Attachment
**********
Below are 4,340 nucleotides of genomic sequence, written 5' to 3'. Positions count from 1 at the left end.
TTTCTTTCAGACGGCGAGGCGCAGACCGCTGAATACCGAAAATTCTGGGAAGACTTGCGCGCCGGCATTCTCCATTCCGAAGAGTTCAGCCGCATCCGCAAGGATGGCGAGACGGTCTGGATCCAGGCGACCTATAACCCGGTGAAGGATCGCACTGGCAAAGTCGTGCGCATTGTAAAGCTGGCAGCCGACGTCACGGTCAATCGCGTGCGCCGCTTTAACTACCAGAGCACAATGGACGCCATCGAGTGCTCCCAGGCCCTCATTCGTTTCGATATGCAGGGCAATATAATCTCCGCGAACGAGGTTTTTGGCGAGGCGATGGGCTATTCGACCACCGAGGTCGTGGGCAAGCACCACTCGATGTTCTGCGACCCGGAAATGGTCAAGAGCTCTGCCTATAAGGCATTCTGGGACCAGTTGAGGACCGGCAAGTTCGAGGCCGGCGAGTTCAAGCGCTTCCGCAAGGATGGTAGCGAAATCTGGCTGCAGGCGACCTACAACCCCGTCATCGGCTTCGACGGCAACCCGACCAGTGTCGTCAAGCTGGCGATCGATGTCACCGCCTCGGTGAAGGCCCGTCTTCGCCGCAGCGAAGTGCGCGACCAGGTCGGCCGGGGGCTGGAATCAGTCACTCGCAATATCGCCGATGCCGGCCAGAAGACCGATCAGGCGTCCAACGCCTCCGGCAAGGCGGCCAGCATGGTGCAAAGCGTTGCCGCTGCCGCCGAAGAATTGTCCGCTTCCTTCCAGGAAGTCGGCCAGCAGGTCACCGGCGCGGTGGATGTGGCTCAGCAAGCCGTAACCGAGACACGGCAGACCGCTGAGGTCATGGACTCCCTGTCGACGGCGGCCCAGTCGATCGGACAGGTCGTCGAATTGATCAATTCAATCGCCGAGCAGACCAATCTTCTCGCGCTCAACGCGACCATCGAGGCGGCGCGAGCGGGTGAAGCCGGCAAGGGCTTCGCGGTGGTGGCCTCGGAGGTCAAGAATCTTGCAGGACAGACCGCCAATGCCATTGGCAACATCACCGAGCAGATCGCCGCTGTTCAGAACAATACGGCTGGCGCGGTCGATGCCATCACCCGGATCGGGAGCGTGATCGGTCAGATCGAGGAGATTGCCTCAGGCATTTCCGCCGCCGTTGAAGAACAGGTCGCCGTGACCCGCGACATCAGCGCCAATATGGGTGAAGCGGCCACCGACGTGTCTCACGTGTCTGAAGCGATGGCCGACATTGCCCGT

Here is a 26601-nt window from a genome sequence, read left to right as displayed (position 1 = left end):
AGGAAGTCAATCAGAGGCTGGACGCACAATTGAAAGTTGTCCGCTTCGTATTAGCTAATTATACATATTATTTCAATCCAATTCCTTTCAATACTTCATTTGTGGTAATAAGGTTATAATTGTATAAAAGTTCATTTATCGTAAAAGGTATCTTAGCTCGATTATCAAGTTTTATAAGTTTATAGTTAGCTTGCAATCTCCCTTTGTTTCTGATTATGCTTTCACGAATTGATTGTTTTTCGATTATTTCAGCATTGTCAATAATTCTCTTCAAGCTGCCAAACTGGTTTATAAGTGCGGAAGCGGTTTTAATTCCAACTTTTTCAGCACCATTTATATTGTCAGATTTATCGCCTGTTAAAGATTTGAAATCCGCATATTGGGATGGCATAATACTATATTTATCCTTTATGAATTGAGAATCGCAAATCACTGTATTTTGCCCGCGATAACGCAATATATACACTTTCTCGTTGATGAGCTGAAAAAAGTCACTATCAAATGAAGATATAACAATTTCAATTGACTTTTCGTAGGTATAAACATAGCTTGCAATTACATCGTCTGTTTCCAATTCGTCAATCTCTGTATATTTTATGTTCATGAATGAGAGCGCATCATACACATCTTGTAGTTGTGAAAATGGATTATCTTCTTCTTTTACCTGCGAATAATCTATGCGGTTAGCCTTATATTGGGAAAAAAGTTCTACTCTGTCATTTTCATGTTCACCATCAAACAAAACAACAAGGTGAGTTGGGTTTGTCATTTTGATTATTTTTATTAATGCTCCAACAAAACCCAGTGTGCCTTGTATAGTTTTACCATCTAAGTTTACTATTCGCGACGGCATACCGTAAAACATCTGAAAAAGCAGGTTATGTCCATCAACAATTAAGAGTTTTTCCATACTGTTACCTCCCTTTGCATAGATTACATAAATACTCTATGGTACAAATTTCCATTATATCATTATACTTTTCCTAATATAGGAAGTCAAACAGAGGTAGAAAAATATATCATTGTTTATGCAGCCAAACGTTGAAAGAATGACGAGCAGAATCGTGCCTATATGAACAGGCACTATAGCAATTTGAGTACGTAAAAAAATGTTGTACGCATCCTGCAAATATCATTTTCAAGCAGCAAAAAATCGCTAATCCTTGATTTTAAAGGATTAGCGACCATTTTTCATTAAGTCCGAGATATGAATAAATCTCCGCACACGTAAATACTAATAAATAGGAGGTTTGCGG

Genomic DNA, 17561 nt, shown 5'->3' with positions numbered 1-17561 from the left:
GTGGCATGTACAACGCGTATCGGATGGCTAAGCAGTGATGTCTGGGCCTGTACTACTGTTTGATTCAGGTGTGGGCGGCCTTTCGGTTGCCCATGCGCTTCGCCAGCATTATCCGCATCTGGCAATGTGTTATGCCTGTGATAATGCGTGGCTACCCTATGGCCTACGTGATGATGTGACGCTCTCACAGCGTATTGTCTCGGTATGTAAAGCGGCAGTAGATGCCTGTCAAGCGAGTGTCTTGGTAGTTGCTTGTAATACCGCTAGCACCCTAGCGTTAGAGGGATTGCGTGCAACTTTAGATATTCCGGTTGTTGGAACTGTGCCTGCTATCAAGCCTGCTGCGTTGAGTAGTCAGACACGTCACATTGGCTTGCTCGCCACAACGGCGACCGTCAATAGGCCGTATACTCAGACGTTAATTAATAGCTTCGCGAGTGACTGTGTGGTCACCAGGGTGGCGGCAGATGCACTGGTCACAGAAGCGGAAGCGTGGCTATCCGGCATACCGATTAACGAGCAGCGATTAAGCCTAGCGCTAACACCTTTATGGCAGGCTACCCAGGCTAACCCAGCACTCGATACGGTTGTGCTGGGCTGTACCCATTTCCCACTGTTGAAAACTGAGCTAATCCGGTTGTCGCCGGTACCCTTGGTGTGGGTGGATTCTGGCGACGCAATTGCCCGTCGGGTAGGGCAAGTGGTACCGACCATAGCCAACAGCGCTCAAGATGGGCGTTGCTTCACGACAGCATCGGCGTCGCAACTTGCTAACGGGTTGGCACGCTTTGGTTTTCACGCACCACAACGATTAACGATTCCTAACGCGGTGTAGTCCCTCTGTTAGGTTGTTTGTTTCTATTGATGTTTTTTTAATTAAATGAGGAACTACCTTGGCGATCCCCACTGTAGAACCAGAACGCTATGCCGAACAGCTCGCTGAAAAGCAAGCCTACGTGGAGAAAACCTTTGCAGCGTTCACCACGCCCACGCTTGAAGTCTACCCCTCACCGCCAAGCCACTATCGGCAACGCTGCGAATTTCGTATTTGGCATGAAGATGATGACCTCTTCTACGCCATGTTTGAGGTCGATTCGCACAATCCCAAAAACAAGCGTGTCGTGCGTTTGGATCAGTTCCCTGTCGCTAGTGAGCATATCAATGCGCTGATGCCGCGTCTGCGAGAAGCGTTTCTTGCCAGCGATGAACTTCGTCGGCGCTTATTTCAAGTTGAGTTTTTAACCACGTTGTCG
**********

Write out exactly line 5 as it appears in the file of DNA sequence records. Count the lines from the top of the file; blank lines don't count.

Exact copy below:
Genomic DNA, 17561 nt, shown 5'->3' with positions numbered 1-17561 from the left: